SHERIFF'S CORNER: New laws in 2020

Laws have a tendency to change as years go by. Times change, people change ... it seems everything changes. With that in mind, laws need to be amended or enacted to address our current situation.

There were many new laws that went into effect this year that you may not be aware of.

In this edition of the "Sheriff's Corner," I advise you of some of the more interesting law changes that happened, or went into effect, in 2020.

(This contains excerpts from the MSP legal update.)


We have all heard the old adage that it is a "federal crime" to damage a mailbox. As this will hopefully scare kids from playing mailbox baseball, I have never seen a case when the feds came in over a beat up mailbox. This is always handled on the local level.

With that being said, it is also a violation of federal law to make entry into the mail receptacle of another or remove mail that does not belong to you. Michigan has now added to that with a new law on the state level.

Public Act 48 of 2019 enacted the Mail and Mail Depository Protection Act (MMDPA), which creates a new crime relating to the theft of mail addressed to another person.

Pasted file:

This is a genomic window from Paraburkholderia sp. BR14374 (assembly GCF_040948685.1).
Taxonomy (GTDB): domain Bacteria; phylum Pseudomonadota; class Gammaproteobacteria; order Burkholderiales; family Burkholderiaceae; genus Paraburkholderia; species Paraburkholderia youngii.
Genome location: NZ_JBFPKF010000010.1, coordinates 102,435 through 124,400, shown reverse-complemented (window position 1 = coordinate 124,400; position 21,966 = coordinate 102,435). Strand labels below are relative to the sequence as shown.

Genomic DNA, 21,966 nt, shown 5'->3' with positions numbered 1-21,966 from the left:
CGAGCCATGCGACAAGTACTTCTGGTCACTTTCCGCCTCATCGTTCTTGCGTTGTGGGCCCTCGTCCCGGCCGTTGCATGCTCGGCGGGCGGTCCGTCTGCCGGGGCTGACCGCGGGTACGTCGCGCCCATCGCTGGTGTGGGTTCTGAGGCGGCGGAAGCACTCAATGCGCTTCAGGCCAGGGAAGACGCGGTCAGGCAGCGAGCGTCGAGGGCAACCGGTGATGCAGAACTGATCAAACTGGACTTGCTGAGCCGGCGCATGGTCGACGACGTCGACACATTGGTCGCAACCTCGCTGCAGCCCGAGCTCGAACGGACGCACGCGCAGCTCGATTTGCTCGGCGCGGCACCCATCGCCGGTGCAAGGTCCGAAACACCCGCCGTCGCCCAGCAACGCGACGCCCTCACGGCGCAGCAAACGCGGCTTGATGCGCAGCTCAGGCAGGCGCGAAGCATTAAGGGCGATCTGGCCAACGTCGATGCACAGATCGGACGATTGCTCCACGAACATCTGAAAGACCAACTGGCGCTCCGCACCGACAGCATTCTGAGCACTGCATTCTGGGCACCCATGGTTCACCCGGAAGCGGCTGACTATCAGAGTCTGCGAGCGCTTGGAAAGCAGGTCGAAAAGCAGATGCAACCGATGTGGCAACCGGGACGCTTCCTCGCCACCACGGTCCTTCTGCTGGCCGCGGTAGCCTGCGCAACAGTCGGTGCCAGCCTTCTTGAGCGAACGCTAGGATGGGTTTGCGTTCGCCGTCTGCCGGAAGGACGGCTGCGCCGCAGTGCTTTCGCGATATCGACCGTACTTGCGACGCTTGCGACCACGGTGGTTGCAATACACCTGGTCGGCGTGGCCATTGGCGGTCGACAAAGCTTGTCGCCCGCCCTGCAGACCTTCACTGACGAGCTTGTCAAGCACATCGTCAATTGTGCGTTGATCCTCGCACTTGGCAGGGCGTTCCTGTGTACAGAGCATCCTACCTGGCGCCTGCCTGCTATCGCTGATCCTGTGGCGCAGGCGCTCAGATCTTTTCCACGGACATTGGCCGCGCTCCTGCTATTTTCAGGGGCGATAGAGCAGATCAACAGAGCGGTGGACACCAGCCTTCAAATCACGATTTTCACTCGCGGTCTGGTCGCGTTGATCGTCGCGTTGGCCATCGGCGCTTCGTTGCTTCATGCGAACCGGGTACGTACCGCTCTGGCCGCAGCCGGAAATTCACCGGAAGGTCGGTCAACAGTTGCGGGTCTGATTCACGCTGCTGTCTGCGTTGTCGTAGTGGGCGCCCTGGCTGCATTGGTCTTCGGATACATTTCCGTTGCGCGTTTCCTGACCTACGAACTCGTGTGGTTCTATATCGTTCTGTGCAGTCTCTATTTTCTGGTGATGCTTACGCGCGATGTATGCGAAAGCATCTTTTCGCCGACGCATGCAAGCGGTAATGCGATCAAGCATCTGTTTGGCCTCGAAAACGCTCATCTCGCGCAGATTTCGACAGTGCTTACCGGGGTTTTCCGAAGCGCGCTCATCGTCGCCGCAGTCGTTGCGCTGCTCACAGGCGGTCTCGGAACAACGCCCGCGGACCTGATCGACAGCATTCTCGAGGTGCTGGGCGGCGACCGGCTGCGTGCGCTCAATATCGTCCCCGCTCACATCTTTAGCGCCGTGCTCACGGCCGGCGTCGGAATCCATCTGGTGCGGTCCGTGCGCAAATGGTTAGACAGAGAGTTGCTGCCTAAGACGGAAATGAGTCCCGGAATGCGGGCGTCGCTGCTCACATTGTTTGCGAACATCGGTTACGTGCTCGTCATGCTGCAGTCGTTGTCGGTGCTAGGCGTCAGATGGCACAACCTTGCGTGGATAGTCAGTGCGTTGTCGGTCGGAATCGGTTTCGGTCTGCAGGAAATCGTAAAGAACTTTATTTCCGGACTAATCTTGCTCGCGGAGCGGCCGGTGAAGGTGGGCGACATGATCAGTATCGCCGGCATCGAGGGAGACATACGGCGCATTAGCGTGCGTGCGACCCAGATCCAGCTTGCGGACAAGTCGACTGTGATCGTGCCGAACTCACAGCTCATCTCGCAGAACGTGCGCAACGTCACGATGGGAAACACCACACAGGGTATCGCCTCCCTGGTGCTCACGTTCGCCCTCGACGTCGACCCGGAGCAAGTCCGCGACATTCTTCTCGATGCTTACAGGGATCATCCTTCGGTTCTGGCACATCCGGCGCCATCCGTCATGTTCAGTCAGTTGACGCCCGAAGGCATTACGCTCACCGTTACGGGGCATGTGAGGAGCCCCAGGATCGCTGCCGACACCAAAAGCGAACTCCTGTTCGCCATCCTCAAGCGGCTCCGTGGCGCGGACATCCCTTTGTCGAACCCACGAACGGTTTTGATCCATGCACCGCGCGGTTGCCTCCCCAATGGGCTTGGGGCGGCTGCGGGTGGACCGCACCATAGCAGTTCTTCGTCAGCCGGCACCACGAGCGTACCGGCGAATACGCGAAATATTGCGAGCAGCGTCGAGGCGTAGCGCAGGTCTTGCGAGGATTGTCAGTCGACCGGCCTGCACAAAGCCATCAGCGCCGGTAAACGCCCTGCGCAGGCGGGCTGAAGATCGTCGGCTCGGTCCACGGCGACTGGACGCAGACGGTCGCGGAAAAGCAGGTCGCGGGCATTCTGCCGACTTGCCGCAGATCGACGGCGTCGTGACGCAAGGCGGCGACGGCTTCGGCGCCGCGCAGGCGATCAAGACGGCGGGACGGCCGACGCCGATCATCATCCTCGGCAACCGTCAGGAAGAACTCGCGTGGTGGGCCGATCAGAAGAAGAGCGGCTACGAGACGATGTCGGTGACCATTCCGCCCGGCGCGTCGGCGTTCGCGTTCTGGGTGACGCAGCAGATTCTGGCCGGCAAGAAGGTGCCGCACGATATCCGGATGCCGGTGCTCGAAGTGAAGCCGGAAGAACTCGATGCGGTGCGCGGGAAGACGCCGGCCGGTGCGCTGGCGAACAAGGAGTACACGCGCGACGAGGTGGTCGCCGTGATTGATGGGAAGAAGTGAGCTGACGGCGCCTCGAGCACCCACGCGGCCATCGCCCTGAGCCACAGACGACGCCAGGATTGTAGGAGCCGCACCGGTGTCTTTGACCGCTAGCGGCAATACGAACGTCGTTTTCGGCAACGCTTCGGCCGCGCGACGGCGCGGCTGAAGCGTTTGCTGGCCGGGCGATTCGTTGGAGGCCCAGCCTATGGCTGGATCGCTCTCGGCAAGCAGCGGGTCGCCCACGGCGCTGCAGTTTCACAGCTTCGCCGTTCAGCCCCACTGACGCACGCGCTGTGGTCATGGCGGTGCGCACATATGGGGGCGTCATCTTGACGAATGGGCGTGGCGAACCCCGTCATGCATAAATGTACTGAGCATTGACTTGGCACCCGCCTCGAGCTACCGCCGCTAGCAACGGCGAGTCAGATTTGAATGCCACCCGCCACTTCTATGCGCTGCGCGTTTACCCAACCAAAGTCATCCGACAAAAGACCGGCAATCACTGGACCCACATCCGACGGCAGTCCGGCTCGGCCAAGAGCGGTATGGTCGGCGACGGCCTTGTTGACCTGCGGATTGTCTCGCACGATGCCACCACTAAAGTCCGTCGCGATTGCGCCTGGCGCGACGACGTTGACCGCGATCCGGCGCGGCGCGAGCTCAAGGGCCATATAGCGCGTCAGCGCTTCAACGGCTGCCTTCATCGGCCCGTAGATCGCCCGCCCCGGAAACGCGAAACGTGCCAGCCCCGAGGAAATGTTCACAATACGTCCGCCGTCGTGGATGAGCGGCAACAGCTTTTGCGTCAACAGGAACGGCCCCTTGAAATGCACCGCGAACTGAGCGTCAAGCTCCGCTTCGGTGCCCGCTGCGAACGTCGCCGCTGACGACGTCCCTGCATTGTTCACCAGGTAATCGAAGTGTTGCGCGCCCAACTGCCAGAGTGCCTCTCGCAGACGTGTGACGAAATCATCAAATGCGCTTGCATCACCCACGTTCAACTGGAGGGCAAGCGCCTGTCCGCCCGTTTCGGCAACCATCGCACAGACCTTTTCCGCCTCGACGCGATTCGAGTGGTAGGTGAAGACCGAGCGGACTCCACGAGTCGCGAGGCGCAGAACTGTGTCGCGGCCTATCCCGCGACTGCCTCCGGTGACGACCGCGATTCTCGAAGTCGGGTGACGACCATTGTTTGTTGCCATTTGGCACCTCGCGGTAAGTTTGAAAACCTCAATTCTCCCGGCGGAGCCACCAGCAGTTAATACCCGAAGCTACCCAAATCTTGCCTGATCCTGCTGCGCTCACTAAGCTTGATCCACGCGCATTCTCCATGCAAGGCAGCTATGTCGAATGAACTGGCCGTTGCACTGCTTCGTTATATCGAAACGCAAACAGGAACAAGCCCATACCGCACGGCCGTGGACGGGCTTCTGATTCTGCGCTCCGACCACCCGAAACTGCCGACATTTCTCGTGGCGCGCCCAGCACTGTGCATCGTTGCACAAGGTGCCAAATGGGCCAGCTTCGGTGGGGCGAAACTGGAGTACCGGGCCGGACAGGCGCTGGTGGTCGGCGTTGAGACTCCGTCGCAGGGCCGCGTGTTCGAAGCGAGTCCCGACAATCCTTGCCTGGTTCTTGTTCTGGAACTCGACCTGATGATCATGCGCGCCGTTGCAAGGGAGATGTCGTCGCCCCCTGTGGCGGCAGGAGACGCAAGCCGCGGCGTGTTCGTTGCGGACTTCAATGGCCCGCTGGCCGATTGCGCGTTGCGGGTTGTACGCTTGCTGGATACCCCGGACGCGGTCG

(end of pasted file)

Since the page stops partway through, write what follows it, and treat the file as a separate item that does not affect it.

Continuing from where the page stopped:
• "Mail" means a letter, postal card, package, bag, or anything contained therein, or other sealed article addressed to a person.

• "Person" includes an individual and a legal entity, such as a partnership, corporation, limited liability company, or association.

Prohibited Conduct: A person shall not take, hold, conceal, or destroy mail addressed to another person with the intent to defraud any person or deprive the person to whom the mail was addressed, of the mail. It does not matter whether the person whose mail is obtained, or attempted to be obtained, is alive or deceased when the violation occurs.

First offense is punishable as a one-year misdemeanor. A second or subsequent violation is punishable as a five-year felony.


This basically establishes electronic cigarettes (e-cigs), or related electronic vaping products containing tobacco, as illegal for minors to possess. In essence making them regulated the same as normal cigarettes.

Public Act 17 and Public Act 18 of 2019 amended the Youth Tobacco Act (YTA) to regulate sales and possession of "alternative nicotine products," "vapor products," and "liquid nicotine containers" involving minors.

"MCL 722.644 states:

(4)(a) "Alternative nicotine product" means a noncombustible product containing nicotine that is intended for human consumption, whether chewed, absorbed, dissolved, or ingested by any other means. Alternative nicotine product does not include a tobacco product, a vapor product ...